Composting Tips & Tricks

Reduce waste through composting! Compost is organic material that can be added to soil to help plants grow. Food scraps and yard waste are examples of compost, but usually these items are thrown away, rather than being composted. Making compost keeps these items out of landfills where they release methane and take up space.

All composting requires three ingredients: browns, greens, and water. Browns being dead leaves, branches, twigs. Greens being grass clippings, vegetable waste, fruit scraps, coffee grounds. And the right amount of water.

Any time is a good time to start composting, but spring is particularly advantageous. In spring, you can use the warmer weather to your advantage along with the increased activity of microorganisms and creatures. By composting, you will enrich your soil by retaining moisture and suppressing plant diseases and pests. You will also reduce your need for chemical fertilizers and methane emissions from landfills, lowering your carbon footprint.

For backyard composting, select a dry, shady spot near a water source for your compost pile. Add even amounts of browns and greens, making sure the larger pieces are shredded or chopped. For dry materials, make sure they are moistened as they are added to the pile. Once you have built your compost pile, mix grass clippings and green waste in and bury fruit and vegetable waste under 10 inches of material.

If you don’t have a proper space for outdoor composting, you can do so indoors with a specialized composting bin. When properly managed, an indoor bin will not attract pests or give off an unwanted scent.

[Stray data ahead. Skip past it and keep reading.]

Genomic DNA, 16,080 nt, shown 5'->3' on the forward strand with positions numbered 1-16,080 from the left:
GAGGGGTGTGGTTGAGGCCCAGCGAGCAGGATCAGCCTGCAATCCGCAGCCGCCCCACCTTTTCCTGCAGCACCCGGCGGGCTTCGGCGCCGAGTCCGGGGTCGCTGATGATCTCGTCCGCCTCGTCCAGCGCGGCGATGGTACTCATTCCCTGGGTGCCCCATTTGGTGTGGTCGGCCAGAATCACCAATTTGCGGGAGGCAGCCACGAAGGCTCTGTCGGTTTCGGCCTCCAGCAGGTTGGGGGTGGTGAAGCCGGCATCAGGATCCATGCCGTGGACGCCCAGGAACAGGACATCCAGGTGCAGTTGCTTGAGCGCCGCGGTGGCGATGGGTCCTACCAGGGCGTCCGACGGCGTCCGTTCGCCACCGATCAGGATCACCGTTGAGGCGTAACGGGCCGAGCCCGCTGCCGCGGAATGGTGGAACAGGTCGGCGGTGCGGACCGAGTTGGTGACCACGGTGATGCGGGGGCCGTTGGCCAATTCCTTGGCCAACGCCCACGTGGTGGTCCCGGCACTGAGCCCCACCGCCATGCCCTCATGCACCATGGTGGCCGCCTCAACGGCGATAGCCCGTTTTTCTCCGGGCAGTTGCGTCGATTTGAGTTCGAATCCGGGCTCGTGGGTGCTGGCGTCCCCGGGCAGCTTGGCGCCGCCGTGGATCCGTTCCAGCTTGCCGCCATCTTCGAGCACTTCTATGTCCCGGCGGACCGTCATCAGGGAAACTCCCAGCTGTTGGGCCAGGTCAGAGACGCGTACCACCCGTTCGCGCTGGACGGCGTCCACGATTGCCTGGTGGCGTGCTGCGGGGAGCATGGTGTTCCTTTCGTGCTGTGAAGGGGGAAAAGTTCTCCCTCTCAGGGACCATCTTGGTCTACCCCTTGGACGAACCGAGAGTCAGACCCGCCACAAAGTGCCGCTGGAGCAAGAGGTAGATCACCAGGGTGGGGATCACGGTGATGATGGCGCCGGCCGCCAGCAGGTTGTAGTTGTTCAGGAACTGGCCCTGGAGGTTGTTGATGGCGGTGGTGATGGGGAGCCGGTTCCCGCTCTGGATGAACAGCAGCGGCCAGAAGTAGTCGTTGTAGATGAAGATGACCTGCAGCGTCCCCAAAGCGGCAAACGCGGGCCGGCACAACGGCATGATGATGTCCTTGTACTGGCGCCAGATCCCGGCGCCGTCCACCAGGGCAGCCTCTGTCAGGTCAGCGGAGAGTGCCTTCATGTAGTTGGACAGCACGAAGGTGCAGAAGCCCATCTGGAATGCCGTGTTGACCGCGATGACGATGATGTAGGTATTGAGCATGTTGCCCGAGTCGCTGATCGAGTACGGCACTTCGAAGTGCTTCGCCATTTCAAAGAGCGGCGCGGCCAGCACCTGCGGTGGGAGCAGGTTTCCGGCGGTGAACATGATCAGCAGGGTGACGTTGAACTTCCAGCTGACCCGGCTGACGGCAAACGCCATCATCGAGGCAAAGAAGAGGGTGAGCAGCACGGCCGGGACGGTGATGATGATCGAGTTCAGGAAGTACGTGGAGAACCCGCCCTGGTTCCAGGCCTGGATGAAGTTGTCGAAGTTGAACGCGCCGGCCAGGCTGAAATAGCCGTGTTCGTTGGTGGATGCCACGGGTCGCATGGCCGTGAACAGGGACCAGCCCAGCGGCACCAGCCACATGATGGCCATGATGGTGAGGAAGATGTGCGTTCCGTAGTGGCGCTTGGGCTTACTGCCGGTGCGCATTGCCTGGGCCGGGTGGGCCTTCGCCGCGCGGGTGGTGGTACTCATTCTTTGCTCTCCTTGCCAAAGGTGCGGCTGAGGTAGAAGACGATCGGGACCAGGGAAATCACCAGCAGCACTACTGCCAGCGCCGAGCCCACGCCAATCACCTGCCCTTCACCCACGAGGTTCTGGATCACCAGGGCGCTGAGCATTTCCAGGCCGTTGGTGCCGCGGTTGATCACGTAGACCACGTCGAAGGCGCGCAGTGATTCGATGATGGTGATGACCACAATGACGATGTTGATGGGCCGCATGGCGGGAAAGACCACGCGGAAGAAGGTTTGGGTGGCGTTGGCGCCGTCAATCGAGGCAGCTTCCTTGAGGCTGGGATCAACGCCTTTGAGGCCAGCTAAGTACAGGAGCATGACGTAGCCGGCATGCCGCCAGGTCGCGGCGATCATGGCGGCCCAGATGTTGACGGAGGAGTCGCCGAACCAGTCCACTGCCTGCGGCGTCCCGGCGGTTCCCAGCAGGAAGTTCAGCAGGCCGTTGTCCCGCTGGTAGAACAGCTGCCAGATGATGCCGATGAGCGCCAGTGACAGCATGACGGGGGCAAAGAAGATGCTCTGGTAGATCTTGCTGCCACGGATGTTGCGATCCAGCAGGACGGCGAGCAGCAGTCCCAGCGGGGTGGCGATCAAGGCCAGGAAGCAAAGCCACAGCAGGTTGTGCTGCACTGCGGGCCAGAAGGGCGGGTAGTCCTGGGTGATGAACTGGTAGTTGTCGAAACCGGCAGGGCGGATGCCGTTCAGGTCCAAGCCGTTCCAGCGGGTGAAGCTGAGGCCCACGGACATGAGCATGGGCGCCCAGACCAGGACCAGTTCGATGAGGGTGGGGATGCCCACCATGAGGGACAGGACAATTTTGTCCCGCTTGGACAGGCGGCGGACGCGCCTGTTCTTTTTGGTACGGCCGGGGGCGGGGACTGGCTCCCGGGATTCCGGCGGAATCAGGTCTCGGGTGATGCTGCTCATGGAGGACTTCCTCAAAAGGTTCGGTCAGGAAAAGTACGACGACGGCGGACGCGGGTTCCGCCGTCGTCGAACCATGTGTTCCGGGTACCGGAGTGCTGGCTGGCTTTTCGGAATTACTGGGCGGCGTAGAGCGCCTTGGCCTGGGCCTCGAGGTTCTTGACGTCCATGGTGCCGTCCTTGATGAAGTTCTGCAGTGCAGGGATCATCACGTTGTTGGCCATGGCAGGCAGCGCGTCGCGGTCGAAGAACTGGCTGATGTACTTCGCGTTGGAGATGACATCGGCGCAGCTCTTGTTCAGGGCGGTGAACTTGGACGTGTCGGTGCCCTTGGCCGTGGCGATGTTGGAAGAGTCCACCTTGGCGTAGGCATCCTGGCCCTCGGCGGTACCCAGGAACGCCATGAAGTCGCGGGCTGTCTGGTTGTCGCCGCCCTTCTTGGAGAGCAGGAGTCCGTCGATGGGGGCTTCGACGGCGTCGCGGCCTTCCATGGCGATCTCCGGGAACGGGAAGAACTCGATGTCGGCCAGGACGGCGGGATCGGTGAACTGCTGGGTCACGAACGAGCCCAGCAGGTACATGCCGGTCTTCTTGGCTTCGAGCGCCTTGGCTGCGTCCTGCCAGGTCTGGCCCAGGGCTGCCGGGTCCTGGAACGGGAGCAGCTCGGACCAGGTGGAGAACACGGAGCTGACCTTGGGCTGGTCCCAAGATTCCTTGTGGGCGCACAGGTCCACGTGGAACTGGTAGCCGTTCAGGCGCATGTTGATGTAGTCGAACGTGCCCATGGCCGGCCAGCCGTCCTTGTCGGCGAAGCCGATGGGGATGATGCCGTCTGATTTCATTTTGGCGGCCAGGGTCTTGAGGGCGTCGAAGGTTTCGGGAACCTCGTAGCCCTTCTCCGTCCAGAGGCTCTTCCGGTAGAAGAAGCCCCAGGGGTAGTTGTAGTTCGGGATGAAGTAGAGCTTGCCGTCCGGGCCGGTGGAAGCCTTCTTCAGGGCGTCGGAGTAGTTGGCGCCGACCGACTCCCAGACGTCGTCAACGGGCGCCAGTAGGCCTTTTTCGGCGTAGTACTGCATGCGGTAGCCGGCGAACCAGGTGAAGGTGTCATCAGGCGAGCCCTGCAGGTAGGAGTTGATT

Check out some more composting tricks:

  1. Fats, pet droppings, or animal dropping should not be compost. They will attract pests and can spread disease.
  2. Shredded newspaper or plain white paper works great as compost!
  3. Plants that have been treated with pesticides should not be used.
  4. Straw is an excellent source of carbon for your compost pile.
  5. Kitchen waste such as vegetable peels, fruit rinds, coffee grounds, tea bags, and egg shells can be fed to worms. Meat and dairy products should be avoided.
  6. Woody stalks or corn cobs usually decompose slower, smash with a hammer to make it easier for the microorganisms in your pile to break them down.
  7. Too many browns will make your pile hard to break-down. Too many greens will make your pile too smelly. Try layering each evenly.
  8. The more you add at once the quicker your pile will heat up. One big meal is better than several small snacks.
  9. When finished your pile should look, feel, and smell like rich, dark soil. The items you added should be unrecognizable.
  10. Relax, and stick to the process. Eventually you will make a great compost!

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